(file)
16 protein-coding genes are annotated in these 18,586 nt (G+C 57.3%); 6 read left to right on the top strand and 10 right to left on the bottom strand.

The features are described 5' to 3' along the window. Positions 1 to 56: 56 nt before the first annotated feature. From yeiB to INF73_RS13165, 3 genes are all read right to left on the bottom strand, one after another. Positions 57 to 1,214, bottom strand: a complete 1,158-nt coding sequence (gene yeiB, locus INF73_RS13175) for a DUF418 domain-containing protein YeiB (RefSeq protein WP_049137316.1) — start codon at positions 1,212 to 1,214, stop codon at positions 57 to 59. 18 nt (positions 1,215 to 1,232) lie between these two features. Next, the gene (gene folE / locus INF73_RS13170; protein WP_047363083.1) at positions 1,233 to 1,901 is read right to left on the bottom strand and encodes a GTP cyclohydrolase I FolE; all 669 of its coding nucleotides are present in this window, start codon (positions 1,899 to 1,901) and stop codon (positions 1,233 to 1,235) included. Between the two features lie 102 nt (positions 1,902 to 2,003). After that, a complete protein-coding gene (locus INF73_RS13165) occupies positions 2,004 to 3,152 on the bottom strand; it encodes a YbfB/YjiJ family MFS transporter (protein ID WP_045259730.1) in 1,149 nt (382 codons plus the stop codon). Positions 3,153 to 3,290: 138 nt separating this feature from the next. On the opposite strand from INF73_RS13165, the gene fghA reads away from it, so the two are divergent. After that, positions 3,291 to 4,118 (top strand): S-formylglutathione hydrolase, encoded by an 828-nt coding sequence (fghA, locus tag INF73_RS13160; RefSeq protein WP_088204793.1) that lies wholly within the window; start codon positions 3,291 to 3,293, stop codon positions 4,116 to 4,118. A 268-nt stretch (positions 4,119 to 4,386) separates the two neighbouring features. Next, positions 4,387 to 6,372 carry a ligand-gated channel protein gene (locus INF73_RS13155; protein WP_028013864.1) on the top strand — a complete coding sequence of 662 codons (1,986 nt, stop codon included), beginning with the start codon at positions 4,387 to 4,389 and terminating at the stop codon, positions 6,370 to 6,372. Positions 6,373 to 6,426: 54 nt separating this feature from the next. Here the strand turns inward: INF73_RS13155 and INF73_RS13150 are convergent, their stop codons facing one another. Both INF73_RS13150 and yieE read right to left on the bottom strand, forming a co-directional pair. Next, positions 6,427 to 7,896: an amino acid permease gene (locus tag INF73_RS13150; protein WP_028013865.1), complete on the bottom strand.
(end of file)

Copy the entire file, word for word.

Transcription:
16 protein-coding genes are annotated in these 18,586 nt (G+C 57.3%); 6 read left to right on the top strand and 10 right to left on the bottom strand.

The features are described 5' to 3' along the window. Positions 1 to 56: 56 nt before the first annotated feature. From yeiB to INF73_RS13165, 3 genes are all read right to left on the bottom strand, one after another. Positions 57 to 1,214, bottom strand: a complete 1,158-nt coding sequence (gene yeiB, locus INF73_RS13175) for a DUF418 domain-containing protein YeiB (RefSeq protein WP_049137316.1) — start codon at positions 1,212 to 1,214, stop codon at positions 57 to 59. 18 nt (positions 1,215 to 1,232) lie between these two features. Next, the gene (gene folE / locus INF73_RS13170; protein WP_047363083.1) at positions 1,233 to 1,901 is read right to left on the bottom strand and encodes a GTP cyclohydrolase I FolE; all 669 of its coding nucleotides are present in this window, start codon (positions 1,899 to 1,901) and stop codon (positions 1,233 to 1,235) included. Between the two features lie 102 nt (positions 1,902 to 2,003). After that, a complete protein-coding gene (locus INF73_RS13165) occupies positions 2,004 to 3,152 on the bottom strand; it encodes a YbfB/YjiJ family MFS transporter (protein ID WP_045259730.1) in 1,149 nt (382 codons plus the stop codon). Positions 3,153 to 3,290: 138 nt separating this feature from the next. On the opposite strand from INF73_RS13165, the gene fghA reads away from it, so the two are divergent. After that, positions 3,291 to 4,118 (top strand): S-formylglutathione hydrolase, encoded by an 828-nt coding sequence (fghA, locus tag INF73_RS13160; RefSeq protein WP_088204793.1) that lies wholly within the window; start codon positions 3,291 to 3,293, stop codon positions 4,116 to 4,118. A 268-nt stretch (positions 4,119 to 4,386) separates the two neighbouring features. Next, positions 4,387 to 6,372 carry a ligand-gated channel protein gene (locus INF73_RS13155; protein WP_028013864.1) on the top strand — a complete coding sequence of 662 codons (1,986 nt, stop codon included), beginning with the start codon at positions 4,387 to 4,389 and terminating at the stop codon, positions 6,370 to 6,372. Positions 6,373 to 6,426: 54 nt separating this feature from the next. Here the strand turns inward: INF73_RS13155 and INF73_RS13150 are convergent, their stop codons facing one another. Both INF73_RS13150 and yieE read right to left on the bottom strand, forming a co-directional pair. Next, positions 6,427 to 7,896: an amino acid permease gene (locus tag INF73_RS13150; protein WP_028013865.1), complete on the bottom strand.